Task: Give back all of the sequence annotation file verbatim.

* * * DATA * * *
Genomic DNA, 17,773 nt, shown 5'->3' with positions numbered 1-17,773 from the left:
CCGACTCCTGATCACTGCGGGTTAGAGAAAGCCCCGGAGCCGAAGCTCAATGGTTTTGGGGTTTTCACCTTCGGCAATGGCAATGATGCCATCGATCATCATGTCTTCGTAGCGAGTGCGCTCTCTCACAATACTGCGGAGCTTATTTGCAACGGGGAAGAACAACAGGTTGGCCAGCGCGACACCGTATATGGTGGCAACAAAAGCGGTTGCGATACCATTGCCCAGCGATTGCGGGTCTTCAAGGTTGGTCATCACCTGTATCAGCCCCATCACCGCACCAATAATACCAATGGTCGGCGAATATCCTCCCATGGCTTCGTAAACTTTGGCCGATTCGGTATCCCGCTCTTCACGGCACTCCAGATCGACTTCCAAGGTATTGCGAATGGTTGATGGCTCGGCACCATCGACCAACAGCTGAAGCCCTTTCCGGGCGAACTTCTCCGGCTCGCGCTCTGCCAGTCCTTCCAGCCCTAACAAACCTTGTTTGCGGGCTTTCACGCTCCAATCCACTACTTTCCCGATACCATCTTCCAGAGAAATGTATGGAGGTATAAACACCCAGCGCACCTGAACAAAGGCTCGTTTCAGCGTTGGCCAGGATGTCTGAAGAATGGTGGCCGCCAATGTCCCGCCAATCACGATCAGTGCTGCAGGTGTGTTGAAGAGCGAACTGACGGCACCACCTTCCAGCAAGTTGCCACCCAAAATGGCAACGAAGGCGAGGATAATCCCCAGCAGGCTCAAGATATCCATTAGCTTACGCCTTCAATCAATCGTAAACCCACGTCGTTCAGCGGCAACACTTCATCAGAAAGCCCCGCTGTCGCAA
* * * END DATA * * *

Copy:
Genomic DNA, 17,773 nt, shown 5'->3' with positions numbered 1-17,773 from the left:
CCGACTCCTGATCACTGCGGGTTAGAGAAAGCCCCGGAGCCGAAGCTCAATGGTTTTGGGGTTTTCACCTTCGGCAATGGCAATGATGCCATCGATCATCATGTCTTCGTAGCGAGTGCGCTCTCTCACAATACTGCGGAGCTTATTTGCAACGGGGAAGAACAACAGGTTGGCCAGCGCGACACCGTATATGGTGGCAACAAAAGCGGTTGCGATACCATTGCCCAGCGATTGCGGGTCTTCAAGGTTGGTCATCACCTGTATCAGCCCCATCACCGCACCAATAATACCAATGGTCGGCGAATATCCTCCCATGGCTTCGTAAACTTTGGCCGATTCGGTATCCCGCTCTTCACGGCACTCCAGATCGACTTCCAAGGTATTGCGAATGGTTGATGGCTCGGCACCATCGACCAACAGCTGAAGCCCTTTCCGGGCGAACTTCTCCGGCTCGCGCTCTGCCAGTCCTTCCAGCCCTAACAAACCTTGTTTGCGGGCTTTCACGCTCCAATCCACTACTTTCCCGATACCATCTTCCAGAGAAATGTATGGAGGTATAAACACCCAGCGCACCTGAACAAAGGCTCGTTTCAGCGTTGGCCAGGATGTCTGAAGAATGGTGGCCGCCAATGTCCCGCCAATCACGATCAGTGCTGCAGGTGTGTTGAAGAGCGAACTGACGGCACCACCTTCCAGCAAGTTGCCACCCAAAATGGCAACGAAGGCGAGGATAATCCCCAGCAGGCTCAAGATATCCATTAGCTTACGCCTTCAATCAATCGTAAACCCACGTCGTTCAGCGGCAACACTTCATCAGAAAGCCCCGCTGTCGCAA